Automated oil and gas well control

Louise Smyth

Juliana Bond explores a further step towards the automation of oil and gas well operations

One major oil and gas industry challenge is that well control is entirely reliant on a single human being to detect an influx and safely shut-in the well. The complex sequence of events required by the driller to make a well safe following an influx includes a complex mixture of human factors, knowledge and physical skills. These include: Situational Awareness Levels 1 to 3; knowledge of the rig and drill string; knowledge of the formation pore pressure and mud weight; short- and medium-term memory of up to five drilling parameters; and fine motor skills to drive the equipment to the appropriate place and then stop the mud pumps and top drive.

On cyber rigs, much of the actions are needed on a system designed with little regard to the ergonomics required for a series of fast actions that must be done precisely. A series of decisions need to be made, often with competing drivers, and the implications of making the wrong decision are dramatic. Additionally, the individual may be required to function the Blowout Preventer equipment, which is not a daily occurrence, so they may not be fully familiar with its functionality. Once functioned, the driller is required to verify it has functioned correctly. The worker is expected to diagnose a potential fault and function other components until the well is sealed. All of this is done under the goal of minimising the volume of the influx.

There may be dramatic implications for creating non-productive time and subsequently affecting the driller’s career. This creates a stressful situation. One end of the scale is creating a major accident and the other end of the scale is preventing a major accident. Given the complexity of the required tasks and the ever-increasing demands on our drillers, it is understandable that up to 67% of blowouts are caused by human factors issues.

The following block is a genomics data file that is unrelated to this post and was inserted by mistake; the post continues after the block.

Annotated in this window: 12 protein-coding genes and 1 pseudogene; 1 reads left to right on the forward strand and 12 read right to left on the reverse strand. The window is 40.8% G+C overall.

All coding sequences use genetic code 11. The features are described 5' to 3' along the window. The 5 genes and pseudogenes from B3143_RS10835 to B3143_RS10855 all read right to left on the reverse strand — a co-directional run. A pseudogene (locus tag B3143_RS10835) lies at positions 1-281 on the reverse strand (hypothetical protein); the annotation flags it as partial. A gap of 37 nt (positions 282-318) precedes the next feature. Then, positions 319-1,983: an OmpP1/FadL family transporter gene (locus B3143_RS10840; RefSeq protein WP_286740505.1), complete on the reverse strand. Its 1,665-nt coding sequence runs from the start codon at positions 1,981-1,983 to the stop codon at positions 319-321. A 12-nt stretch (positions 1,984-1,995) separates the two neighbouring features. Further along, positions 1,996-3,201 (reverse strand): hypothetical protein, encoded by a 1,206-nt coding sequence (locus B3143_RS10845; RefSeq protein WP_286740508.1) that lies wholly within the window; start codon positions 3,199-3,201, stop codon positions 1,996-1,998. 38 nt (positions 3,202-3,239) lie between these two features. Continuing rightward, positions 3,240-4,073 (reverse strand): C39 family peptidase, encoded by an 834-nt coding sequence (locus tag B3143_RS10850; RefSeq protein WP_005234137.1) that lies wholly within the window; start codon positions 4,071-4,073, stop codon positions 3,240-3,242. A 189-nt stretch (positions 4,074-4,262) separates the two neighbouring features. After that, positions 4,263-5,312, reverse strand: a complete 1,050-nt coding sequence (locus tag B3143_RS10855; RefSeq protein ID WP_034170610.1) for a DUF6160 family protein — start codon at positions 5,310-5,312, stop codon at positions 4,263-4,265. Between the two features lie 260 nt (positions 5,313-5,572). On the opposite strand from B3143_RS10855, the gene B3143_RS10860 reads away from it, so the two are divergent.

What does automated oil and gas well control do?

Oil and gas well control can be improved by using automated technology. An automated well control system has been developed by Safe Influx to recognise an influx whilst drilling ahead, space out, flow check, stop the mud pumps and top drive, flow check and, as necessary through the sequence, activate the BOPs to safely close in the well.

All of this is done with machine code instructions enabling simultaneous commands to be issued and executed. The well and equipment control algorithms enable swift detection and shut-in of an influx, dramatically reducing the volume of the influx. A smaller influx volume results in more well kill options and less time required to resolve the situation before resuming productive operations.

Monitoring signals from the rig’s existing systems are read within the central control system. As required, signals are sent to control the various drilling rig equipment.

A faster and smarter solution for oil or gas wells

The automated system covers all rigs, onshore and offshore, regardless of location, water depth and well type. The technology allows continuous monitoring and error-free execution of well control operations, reacting to an influx as soon as it is detected.

Comparison tests have shown that the technology enables shut-in times up to five times faster than current conventional human interface methods, with influx volumes typically 20%-25% of those experienced during manual shut-in.

The Safe Influx system consists of a small unit and HMI touchscreen for the driller to configure and operate. The driller sets up the parameters to initiate an automated well control sequence. The system is designed to let the driller know what is happening at all times and what the next event is. Therefore, the crew member can intervene at any moment to stop the automated sequence progressing. The shut-in sequence is pre-determined by the operator and drilling contractor and the driller sets the system up accordingly.

The system design goals, equipment, software and functionality have been assessed by an independent verification body, resulting in a technology qualification certificate being awarded. This demonstrates that the system has achieved its stated design goal of automated gas or oil well control. Ultimately, this technology could prove to be a game-changing solution to the oil & gas industry; improving the safety, environmental and cost performance of drilling.

Juliana Bond is with Safe Influx